In the Supreme Court the disputed area was narrowed down to as to whether Part I of the Act would be applicable to the arbitration agreement irrespective of the fact that the seat of arbitration was outside India. As the parties could have approached the Permanent Court of Arbitration at Hague for appointment of arbitrators, the omission to have recourse to the 1996 Act was considered to be a strong indication that applicability of the Act was excluded by the parties by consensus. On Public Policy, the Court denied such defence for ruling out English Court’s jurisdiction because: The parties had agreed that arbitration was to be governed by the laws of England, based on which the Arbitral Tribunal had made the ‘Award’ fixing the juridical seat in London. Also all the disputes raised were contractual in nature and the performance of any of the obligations did not lead to any infringement of any of the laws of India per se. [11]


The judgment passed in the instant case assumes relevance as it continues the hands-off trend of the Indian courts so far as international arbitrations are concerned. The judgement successfully upheld the principle of severability of separate choices of law governing the matrix contract and the arbitration agreement and also the principle of party autonomy by minimising judicial intervention. Interestingly, the Supreme Court has not dealt with the issue of public policy in detail, which might crop up when the award is sought to be enforced in India. It will be interesting to track how Indian courts now manoeuvre to keep up the pro arbitration trend.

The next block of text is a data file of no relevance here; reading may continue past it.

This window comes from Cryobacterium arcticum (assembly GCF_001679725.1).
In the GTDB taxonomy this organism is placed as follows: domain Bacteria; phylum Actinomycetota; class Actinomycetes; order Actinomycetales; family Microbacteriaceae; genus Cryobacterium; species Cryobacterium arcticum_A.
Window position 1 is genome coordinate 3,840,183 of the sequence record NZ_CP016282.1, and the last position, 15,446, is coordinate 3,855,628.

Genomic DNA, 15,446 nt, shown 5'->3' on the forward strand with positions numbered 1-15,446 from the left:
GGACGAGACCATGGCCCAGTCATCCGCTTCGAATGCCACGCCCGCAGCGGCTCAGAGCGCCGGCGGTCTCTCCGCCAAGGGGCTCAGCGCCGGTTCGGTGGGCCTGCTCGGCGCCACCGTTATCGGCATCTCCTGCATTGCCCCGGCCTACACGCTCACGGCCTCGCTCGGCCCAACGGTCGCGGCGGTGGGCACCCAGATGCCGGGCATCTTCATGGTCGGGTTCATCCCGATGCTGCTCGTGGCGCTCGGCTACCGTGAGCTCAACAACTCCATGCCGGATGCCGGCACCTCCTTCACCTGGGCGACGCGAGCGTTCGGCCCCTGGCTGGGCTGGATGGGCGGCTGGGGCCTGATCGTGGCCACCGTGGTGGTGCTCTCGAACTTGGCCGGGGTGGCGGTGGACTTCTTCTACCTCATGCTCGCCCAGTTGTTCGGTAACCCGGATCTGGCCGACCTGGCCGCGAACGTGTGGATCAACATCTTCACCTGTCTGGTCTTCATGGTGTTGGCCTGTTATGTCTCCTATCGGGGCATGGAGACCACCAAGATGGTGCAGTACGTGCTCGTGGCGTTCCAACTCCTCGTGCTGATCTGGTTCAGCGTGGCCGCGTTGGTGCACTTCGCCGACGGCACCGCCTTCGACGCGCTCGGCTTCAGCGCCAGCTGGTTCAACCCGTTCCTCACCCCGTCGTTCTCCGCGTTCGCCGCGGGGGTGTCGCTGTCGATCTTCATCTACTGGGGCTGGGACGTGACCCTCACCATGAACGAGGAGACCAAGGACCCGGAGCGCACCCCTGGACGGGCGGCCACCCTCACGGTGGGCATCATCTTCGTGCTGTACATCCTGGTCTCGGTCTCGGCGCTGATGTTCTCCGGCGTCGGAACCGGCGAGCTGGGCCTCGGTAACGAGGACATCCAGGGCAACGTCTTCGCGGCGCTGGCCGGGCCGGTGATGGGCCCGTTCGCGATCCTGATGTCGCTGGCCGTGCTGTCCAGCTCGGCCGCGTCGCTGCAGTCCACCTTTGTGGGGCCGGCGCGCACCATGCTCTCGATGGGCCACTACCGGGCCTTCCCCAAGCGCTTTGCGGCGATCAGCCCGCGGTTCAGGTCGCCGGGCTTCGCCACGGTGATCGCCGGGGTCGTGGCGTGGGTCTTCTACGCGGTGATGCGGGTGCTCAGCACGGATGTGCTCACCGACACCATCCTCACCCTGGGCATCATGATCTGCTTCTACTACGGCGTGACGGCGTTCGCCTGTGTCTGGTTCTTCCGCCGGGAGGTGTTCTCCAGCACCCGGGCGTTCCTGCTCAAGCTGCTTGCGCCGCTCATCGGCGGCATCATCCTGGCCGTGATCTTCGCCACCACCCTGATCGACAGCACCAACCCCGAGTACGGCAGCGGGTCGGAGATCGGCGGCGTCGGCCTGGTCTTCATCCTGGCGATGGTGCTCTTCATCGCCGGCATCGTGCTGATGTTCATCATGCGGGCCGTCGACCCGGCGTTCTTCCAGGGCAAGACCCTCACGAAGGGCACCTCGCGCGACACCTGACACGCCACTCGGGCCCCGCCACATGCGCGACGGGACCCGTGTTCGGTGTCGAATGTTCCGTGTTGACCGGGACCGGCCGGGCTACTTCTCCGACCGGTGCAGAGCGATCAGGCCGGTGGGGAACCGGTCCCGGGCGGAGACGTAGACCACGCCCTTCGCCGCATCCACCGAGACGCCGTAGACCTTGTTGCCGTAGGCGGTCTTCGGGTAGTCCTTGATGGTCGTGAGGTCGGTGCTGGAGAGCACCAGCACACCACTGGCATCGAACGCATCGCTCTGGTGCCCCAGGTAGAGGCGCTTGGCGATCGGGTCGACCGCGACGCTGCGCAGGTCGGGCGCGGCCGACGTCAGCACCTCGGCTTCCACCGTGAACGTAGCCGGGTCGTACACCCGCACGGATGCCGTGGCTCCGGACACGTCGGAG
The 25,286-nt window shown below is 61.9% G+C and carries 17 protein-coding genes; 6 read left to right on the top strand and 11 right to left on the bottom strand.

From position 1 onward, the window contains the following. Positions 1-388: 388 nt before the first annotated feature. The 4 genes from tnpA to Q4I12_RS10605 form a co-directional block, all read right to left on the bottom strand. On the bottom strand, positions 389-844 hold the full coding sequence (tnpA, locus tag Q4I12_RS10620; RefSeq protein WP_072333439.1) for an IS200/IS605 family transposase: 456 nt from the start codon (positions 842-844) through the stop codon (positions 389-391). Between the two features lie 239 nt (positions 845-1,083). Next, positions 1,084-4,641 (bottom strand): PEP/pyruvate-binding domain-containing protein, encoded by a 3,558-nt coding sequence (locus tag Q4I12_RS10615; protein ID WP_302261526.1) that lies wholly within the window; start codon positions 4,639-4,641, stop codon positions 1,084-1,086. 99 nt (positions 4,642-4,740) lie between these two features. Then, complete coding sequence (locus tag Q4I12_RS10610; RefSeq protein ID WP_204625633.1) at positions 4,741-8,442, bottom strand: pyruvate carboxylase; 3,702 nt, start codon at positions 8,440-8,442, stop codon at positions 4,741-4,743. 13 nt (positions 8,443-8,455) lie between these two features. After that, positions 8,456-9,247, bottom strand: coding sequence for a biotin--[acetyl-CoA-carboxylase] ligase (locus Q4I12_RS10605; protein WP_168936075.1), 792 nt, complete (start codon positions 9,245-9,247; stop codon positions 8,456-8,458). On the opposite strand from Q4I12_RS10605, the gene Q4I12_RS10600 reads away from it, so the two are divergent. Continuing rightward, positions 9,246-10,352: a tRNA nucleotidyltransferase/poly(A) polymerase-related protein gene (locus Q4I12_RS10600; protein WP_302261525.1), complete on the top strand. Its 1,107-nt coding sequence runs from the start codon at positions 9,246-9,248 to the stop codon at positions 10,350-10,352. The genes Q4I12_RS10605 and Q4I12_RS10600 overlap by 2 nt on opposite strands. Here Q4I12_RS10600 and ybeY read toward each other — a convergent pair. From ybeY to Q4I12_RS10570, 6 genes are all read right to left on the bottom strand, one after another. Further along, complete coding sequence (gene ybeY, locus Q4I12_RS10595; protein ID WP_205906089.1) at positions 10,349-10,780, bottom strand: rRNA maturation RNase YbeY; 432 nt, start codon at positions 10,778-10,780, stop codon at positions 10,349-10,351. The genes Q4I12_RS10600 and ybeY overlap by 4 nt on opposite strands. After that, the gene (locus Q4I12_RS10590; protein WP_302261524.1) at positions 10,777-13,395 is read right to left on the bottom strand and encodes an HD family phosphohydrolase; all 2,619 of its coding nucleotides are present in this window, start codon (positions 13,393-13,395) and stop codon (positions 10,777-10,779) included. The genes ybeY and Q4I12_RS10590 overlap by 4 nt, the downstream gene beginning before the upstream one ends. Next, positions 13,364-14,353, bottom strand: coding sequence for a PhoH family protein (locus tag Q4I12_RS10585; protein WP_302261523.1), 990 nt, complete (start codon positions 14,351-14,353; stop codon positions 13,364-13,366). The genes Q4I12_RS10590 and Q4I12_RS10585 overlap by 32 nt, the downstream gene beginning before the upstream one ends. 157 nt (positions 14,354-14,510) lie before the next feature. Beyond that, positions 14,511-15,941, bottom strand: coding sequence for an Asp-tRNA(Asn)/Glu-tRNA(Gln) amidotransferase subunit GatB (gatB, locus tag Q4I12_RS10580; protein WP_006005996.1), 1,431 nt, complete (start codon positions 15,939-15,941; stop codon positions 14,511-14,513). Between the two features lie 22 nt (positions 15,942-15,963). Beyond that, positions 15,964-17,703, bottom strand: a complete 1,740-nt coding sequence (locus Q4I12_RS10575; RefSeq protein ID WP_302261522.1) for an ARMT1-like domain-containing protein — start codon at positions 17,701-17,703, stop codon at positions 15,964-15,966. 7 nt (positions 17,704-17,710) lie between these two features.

[1] Section 2 (2), Arbitration and Conciliation Act, 1996.

“This Part shall apply where the place of arbitration is in India.”

[2] Bhatia International v. Bulk Trading S.A. and Anr. (2002) 4 SCC 105.

[3] Venture Global Engineering v. Satyam Computer Services Ltd., (2008) 4 SCC 190.

[4] TDM Infrastructure Private Limited v. UE Development India Pvt. Ltd. (2008) 14 SCC 271.

[5] Bharat Aluminium Co. v. Kaiser Aluminium Technical Service Inc., Civil Appeal No. 7019 of 2005.

[6] Reliance Industries Limited & Anr. V. Union of India, Civil Appeal No. 5765 of 2014 (Arising out of S.L.P. (C) No. 20041 of 2013).

[7] United Nations Commission on International Trade Law, 1985

[8] Convention on the Recognition and Enforcement of Foreign Arbitral Awards (New York, 1958)

[9] Supra note 3.

[10] Supra note 4.

[11] Shri Lal Mahal Ltd. v. Progetto Grano Spa, (2014) 2 SCC 433.

“31. Therefore, in our view, the phrase “public policy of India” used in Section 34 in context is required to be given a wider meaning … award could be set aside if it is contrary to:

  1. fundamental policy of Indian law, or
  2. the interests of India, or
  3. justice or morality, or
  4. in addition, if it is patently illegal.

Illegality must go to the root of the matter and if the illegality is of trivial nature it cannot be held that award is against the public policy.”

Published by


Blog Administrator

%d bloggers like this: